Countries that import oil and gas worry about the clout of producing nations, particularly since Russia invaded Ukraine. Yet an even bigger vulnerability is building in the global supply chain for green energy, Carol Ryan writes.

Basis Points U.S. consumer sentiment improved more than expected in early January, reaching its highest level in nine months, driven by lower concerns over inflation and an upcoming recession. The University of Michigan said Friday its preliminary January sentiment index rose to 64.6 from 59.7 in December. Economists polled by The Wall Street Journal expected a reading of 60.7. (Dow Jones Newswires) Prices for imported goods in the U.S. rose in December, breaking a streak of five consecutive months of declines, on higher prices for natural gas. Import prices rose 0.4% on month after dropping 0.7% in November, data from the Labor Department showed. Economists polled by The Wall Street Journal expected prices to decline 0.8%. (DJN) Business confidence in Canada fell in the fourth quarter to its lowest level in over two years, with nearly a third of companies anticipating sales to decline over the next 12 months, according to a Bank of Canada quarterly survey. (DJN) Canadian existing-home sales edged higher in December but remained sharply below the level of sales recorded a year earlier, capping a big shift for the housing market in 2022 as interest rates rose sharply. The Canadian Real Estate Association said sales of existing homes rose 1.3% from the month before and on a non-adjusted basis transactions were roughly 39%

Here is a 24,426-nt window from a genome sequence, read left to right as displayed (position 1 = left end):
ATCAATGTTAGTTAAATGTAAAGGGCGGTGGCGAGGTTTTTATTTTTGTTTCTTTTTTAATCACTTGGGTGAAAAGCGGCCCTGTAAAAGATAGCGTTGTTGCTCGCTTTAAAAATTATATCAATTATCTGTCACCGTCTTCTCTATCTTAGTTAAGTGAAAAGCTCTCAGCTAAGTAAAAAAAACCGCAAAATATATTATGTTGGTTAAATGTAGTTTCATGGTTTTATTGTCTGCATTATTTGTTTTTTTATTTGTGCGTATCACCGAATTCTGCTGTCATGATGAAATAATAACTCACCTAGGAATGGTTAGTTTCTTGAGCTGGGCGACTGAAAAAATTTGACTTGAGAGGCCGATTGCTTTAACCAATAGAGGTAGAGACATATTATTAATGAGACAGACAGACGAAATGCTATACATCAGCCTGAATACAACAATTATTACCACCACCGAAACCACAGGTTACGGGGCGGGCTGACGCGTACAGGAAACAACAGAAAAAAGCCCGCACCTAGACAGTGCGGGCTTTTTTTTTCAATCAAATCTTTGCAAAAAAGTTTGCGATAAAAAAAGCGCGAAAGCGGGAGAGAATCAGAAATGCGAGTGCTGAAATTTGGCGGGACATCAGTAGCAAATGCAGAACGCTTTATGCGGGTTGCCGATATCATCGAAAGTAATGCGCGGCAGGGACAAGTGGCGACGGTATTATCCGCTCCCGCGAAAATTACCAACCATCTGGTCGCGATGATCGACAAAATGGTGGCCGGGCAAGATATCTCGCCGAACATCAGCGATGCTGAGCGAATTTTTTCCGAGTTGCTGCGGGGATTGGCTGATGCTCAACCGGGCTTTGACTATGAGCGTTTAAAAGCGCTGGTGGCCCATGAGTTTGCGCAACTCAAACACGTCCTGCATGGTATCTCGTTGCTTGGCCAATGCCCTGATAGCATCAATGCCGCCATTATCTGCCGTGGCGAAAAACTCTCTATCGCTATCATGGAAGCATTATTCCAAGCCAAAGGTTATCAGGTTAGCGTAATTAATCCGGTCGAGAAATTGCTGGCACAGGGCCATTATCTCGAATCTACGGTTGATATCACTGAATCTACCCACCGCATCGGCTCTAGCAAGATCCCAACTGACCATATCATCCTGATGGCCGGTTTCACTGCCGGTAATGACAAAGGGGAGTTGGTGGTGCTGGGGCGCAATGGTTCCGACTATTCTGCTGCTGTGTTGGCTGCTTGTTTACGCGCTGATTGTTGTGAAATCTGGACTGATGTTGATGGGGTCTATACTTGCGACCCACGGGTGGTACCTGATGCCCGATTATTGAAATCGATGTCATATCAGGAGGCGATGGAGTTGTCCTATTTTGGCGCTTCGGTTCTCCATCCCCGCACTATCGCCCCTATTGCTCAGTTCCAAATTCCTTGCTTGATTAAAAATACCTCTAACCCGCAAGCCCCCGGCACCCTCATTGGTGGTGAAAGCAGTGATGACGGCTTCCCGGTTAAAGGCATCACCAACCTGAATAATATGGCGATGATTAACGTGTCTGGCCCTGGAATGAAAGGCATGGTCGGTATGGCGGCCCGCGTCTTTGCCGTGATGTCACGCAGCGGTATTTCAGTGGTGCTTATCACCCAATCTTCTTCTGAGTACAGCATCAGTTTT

(MORE TO FOLLOW) Dow Jones Newswires

01-17-23 0716ET